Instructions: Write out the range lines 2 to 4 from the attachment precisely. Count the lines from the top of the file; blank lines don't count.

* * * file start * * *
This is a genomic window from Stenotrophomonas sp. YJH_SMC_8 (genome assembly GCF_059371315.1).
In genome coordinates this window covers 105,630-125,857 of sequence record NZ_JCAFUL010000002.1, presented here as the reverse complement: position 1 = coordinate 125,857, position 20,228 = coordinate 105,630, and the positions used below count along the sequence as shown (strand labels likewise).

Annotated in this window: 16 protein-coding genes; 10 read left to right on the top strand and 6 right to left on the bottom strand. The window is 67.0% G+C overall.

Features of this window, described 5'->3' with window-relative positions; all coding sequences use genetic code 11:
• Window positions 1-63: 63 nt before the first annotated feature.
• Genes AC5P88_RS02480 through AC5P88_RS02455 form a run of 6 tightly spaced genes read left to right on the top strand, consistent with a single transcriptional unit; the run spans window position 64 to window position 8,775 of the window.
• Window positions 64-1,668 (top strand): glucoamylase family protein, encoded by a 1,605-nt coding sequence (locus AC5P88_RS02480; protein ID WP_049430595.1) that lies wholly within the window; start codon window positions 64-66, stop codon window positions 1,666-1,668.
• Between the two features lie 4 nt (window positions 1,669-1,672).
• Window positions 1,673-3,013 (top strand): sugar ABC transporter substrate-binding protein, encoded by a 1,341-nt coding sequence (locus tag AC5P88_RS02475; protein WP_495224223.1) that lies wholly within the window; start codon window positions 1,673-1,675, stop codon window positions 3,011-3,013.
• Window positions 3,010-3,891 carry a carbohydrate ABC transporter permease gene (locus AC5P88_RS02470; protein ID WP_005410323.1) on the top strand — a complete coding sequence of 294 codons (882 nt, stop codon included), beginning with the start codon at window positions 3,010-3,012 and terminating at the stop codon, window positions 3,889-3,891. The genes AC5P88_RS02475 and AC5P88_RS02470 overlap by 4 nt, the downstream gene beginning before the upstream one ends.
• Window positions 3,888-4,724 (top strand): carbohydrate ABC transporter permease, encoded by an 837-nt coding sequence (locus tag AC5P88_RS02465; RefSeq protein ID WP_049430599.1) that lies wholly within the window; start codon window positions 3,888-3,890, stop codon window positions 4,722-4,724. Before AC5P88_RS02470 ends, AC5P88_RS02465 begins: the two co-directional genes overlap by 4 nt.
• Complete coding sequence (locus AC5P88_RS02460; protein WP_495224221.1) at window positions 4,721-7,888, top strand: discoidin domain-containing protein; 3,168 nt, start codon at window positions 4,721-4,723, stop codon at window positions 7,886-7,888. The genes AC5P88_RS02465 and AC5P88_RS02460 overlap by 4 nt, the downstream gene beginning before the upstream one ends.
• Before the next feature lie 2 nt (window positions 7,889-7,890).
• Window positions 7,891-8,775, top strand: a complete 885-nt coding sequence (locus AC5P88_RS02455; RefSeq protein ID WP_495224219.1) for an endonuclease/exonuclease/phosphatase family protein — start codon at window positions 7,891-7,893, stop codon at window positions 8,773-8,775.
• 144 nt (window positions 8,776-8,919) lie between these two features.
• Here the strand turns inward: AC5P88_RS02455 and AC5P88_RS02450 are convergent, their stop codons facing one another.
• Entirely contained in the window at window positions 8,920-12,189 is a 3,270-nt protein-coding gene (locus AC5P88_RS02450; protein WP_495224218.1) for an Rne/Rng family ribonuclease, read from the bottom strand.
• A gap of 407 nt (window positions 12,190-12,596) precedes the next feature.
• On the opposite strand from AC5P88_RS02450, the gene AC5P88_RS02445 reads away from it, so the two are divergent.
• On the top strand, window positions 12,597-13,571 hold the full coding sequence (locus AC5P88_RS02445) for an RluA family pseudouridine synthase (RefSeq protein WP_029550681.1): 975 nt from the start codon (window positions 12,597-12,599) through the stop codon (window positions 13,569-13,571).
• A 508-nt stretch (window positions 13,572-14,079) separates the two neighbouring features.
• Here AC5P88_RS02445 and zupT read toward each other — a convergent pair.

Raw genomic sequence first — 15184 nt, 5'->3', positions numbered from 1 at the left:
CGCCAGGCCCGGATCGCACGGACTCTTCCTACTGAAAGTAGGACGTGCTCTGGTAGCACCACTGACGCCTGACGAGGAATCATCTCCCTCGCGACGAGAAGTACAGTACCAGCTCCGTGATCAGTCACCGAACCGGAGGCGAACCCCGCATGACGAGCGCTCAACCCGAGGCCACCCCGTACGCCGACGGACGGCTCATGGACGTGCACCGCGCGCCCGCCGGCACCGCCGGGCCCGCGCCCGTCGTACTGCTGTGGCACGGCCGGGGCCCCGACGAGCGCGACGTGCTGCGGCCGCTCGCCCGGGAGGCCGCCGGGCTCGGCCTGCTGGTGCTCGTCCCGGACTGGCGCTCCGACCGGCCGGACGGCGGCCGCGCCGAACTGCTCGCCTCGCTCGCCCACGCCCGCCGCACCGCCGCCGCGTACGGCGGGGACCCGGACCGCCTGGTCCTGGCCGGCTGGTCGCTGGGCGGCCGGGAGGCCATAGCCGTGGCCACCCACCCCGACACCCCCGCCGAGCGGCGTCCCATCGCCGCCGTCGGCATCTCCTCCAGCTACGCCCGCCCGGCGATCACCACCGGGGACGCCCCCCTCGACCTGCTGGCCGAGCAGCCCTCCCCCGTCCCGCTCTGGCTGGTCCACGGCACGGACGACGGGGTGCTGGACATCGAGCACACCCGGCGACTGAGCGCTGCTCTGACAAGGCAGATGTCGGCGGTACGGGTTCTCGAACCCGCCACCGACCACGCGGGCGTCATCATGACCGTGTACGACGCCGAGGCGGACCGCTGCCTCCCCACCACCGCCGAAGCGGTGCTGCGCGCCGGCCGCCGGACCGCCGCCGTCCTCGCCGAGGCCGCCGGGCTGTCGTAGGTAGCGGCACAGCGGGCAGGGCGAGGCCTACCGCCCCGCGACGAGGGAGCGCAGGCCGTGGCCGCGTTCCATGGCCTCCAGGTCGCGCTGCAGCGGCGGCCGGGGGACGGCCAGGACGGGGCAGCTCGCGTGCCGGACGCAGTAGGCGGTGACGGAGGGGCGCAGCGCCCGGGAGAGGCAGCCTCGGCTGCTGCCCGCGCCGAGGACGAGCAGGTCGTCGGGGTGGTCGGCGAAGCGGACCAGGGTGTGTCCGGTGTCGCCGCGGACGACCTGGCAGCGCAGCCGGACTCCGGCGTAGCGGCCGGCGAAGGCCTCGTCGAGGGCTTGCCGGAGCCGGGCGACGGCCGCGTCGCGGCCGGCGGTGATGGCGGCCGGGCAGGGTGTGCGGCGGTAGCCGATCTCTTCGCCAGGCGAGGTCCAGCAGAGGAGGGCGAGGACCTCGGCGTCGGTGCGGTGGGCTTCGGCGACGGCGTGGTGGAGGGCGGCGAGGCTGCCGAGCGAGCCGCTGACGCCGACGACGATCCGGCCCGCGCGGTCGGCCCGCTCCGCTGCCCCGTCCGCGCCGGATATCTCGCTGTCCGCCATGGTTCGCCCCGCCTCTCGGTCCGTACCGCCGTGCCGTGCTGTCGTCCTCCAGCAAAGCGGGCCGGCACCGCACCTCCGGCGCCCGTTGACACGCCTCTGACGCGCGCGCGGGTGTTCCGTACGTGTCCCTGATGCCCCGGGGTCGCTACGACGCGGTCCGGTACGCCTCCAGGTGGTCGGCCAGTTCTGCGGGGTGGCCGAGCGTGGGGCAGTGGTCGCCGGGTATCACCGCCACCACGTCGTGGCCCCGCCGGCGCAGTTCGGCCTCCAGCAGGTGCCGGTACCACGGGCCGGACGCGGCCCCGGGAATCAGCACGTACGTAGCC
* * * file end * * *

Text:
In genome coordinates this window covers 105,630-125,857 of sequence record NZ_JCAFUL010000002.1, presented here as the reverse complement: position 1 = coordinate 125,857, position 20,228 = coordinate 105,630, and the positions used below count along the sequence as shown (strand labels likewise).

Annotated in this window: 16 protein-coding genes; 10 read left to right on the top strand and 6 right to left on the bottom strand. The window is 67.0% G+C overall.

Features of this window, described 5'->3' with window-relative positions; all coding sequences use genetic code 11: